Obama administration gives incentives for states who simplify medicaid enrollment for children

Hospital administrators say that almost half the children they admit are already covered by a government plan, mostly Medicaid.

TEXT OF STORY

JEREMY HOBSON: Alabama got a $55 million bonus from the Obama administration this week for making it easier to sign up kids for insurance under Medicaid.

As Gregory Warner reports now from the Marketplace Health Desk at WHYY in Philadelphia, the money is going to states like Alabama that are doing the best job at minimizing red-tape.


GREGORY WARNER: Here's an example of bureaucracy at work. You cannot renew Medicaid for all your kids on the same day. This in many states. You have to bring in each kid on the anniversary of the day he enrolled. Usually his birthday. Parents miss the deadline, their kid gets dropped from coverage. Happy birthday.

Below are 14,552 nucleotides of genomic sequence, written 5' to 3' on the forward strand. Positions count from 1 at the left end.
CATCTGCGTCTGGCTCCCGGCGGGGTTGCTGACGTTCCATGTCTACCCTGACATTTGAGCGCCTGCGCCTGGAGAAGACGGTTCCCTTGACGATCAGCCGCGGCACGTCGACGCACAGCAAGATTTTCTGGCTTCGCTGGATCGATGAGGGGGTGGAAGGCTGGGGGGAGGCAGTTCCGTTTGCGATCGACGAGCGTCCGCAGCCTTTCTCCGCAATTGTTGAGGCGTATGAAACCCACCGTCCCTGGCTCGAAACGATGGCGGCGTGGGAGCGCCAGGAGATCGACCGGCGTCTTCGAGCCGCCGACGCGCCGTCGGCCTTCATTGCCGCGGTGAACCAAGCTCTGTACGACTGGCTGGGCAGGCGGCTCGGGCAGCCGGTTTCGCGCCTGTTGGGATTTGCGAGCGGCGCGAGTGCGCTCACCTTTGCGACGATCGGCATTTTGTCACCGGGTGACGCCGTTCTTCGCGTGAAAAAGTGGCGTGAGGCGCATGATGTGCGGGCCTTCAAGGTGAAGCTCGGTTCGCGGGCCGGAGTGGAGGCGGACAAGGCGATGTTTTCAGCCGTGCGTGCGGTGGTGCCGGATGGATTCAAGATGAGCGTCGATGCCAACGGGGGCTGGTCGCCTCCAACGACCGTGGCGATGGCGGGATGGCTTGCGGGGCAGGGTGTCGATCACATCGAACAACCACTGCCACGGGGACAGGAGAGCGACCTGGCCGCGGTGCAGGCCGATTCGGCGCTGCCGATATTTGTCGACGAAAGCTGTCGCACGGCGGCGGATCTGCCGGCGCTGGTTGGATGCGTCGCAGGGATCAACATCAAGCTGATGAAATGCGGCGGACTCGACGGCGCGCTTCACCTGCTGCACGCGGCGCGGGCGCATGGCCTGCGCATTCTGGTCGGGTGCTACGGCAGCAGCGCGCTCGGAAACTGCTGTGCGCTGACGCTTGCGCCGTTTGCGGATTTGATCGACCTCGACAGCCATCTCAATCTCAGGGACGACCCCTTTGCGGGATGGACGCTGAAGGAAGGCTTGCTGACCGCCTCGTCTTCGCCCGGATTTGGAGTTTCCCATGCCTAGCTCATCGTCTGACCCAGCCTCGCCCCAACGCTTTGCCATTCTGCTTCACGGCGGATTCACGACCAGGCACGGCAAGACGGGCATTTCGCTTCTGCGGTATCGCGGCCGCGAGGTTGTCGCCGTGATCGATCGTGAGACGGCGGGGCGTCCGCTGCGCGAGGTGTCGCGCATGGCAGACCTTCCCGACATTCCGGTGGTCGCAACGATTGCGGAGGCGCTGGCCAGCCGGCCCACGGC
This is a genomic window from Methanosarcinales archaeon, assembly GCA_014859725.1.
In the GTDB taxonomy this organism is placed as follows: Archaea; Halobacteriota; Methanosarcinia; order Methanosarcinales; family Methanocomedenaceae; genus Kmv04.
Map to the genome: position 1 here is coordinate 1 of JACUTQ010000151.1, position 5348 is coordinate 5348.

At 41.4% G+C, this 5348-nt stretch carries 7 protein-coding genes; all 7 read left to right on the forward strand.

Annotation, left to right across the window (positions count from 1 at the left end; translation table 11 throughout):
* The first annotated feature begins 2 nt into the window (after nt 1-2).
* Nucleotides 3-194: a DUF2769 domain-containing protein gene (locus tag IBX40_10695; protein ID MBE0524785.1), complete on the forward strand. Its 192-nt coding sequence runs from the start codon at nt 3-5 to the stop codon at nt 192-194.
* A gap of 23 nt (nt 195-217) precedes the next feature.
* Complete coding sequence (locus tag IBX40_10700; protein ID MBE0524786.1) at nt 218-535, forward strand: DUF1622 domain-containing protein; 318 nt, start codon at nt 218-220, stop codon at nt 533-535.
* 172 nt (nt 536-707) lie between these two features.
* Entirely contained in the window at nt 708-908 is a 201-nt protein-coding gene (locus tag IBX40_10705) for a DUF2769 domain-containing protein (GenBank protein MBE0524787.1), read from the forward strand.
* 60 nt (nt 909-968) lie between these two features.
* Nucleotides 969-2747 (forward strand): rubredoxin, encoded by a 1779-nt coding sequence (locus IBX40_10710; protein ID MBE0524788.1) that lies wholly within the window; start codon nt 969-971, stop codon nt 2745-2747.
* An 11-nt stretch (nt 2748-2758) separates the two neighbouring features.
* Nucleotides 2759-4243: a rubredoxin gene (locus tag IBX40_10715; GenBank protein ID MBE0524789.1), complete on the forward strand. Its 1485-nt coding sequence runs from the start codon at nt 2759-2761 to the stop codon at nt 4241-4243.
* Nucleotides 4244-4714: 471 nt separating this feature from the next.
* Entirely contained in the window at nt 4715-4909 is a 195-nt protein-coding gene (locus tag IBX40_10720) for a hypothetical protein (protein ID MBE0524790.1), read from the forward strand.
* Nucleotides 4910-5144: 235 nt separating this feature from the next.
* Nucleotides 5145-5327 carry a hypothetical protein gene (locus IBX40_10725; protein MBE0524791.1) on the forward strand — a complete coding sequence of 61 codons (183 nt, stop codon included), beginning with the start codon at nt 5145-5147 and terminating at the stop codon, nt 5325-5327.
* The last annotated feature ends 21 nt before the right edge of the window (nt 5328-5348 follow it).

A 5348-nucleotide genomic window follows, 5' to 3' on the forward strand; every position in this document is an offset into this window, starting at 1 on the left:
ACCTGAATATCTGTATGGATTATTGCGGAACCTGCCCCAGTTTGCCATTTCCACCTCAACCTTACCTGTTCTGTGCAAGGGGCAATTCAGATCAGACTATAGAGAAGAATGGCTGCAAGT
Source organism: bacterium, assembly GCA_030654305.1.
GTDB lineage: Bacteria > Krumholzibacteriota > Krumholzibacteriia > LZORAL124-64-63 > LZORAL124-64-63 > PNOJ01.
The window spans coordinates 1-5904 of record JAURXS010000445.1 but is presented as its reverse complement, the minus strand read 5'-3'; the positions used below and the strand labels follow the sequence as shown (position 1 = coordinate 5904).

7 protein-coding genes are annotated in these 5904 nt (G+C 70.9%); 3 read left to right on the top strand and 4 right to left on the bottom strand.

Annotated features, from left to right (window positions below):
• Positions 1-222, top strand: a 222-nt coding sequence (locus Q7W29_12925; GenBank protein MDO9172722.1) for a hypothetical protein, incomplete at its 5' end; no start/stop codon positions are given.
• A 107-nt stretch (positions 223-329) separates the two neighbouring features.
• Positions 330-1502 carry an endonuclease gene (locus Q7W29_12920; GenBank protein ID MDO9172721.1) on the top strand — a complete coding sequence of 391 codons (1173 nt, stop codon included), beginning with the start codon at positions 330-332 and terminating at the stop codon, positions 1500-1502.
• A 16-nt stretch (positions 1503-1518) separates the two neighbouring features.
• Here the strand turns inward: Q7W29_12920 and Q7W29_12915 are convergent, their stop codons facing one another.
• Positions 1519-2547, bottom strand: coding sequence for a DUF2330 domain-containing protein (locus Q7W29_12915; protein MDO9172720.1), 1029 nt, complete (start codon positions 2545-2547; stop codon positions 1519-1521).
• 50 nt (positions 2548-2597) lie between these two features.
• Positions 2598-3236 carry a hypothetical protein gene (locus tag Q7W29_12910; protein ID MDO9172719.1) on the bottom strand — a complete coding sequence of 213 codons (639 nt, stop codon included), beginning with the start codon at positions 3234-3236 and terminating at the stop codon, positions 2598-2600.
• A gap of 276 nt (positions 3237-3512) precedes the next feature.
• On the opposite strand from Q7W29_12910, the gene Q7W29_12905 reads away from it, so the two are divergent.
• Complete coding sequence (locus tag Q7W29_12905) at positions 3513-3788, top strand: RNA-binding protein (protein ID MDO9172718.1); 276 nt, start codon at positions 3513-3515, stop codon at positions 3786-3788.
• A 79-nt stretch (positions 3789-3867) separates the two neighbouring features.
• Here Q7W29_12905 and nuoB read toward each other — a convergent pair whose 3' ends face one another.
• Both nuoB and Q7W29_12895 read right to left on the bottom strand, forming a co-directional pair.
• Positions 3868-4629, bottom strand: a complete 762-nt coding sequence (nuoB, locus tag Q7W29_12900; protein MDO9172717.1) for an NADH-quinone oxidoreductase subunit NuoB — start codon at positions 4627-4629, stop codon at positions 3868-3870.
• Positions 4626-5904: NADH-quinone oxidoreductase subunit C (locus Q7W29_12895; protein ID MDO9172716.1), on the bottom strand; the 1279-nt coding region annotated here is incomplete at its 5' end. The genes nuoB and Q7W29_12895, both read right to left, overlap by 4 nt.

HELEN NEUBORNE: This is not only a burden for the family, but it's an insane burden for the agency, which simply has to redo its work over and over again.

Helen Neuborne is with the Ford Foundation. It's funding a demonstration project to help states simplify enrollment. She says some states prefer to keep it complicated.

NEUBORNE: Knowing that what happens is that families simply can't get through the paperwork and therefore they lose the benefit. And that becomes a way for a state to -- in sort of a back-door way -- reduce the number of people claiming state funds.

To win the federal grant, Alabama ended the bring-each-kid-on-their-birthday rule. It also made forms you can sign electronically. Similar changes could be in store for your state. The health care reform law mandates streamlined enrollment nationwide by 2014.

In Philadelphia I'm Gregory Warner for Marketplace.

About the author

Gregory Warner is a senior reporter covering the economics and business of healthcare for the entire Marketplace portfolio.

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